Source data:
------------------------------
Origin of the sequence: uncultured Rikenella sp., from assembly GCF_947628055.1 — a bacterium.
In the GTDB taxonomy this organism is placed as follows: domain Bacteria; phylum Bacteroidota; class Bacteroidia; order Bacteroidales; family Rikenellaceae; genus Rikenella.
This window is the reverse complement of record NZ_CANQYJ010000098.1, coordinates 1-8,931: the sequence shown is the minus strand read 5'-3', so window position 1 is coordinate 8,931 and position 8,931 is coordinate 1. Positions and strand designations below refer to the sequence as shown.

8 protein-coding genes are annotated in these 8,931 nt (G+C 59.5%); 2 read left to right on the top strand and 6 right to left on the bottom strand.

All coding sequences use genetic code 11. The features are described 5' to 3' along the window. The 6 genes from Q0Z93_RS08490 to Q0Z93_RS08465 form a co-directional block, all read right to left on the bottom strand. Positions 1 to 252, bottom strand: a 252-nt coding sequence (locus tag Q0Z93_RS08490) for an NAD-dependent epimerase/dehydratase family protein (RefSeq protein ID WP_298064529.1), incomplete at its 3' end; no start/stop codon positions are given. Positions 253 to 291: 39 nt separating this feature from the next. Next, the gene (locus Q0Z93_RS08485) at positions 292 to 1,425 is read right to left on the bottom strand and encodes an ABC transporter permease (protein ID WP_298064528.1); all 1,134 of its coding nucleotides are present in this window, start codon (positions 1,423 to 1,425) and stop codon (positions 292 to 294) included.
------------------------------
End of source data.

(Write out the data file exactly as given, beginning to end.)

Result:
Origin of the sequence: uncultured Rikenella sp., from assembly GCF_947628055.1 — a bacterium.
In the GTDB taxonomy this organism is placed as follows: domain Bacteria; phylum Bacteroidota; class Bacteroidia; order Bacteroidales; family Rikenellaceae; genus Rikenella.
This window is the reverse complement of record NZ_CANQYJ010000098.1, coordinates 1-8,931: the sequence shown is the minus strand read 5'-3', so window position 1 is coordinate 8,931 and position 8,931 is coordinate 1. Positions and strand designations below refer to the sequence as shown.

8 protein-coding genes are annotated in these 8,931 nt (G+C 59.5%); 2 read left to right on the top strand and 6 right to left on the bottom strand.

All coding sequences use genetic code 11. The features are described 5' to 3' along the window. The 6 genes from Q0Z93_RS08490 to Q0Z93_RS08465 form a co-directional block, all read right to left on the bottom strand. Positions 1 to 252, bottom strand: a 252-nt coding sequence (locus tag Q0Z93_RS08490) for an NAD-dependent epimerase/dehydratase family protein (RefSeq protein ID WP_298064529.1), incomplete at its 3' end; no start/stop codon positions are given. Positions 253 to 291: 39 nt separating this feature from the next. Next, the gene (locus Q0Z93_RS08485) at positions 292 to 1,425 is read right to left on the bottom strand and encodes an ABC transporter permease (protein ID WP_298064528.1); all 1,134 of its coding nucleotides are present in this window, start codon (positions 1,423 to 1,425) and stop codon (positions 292 to 294) included.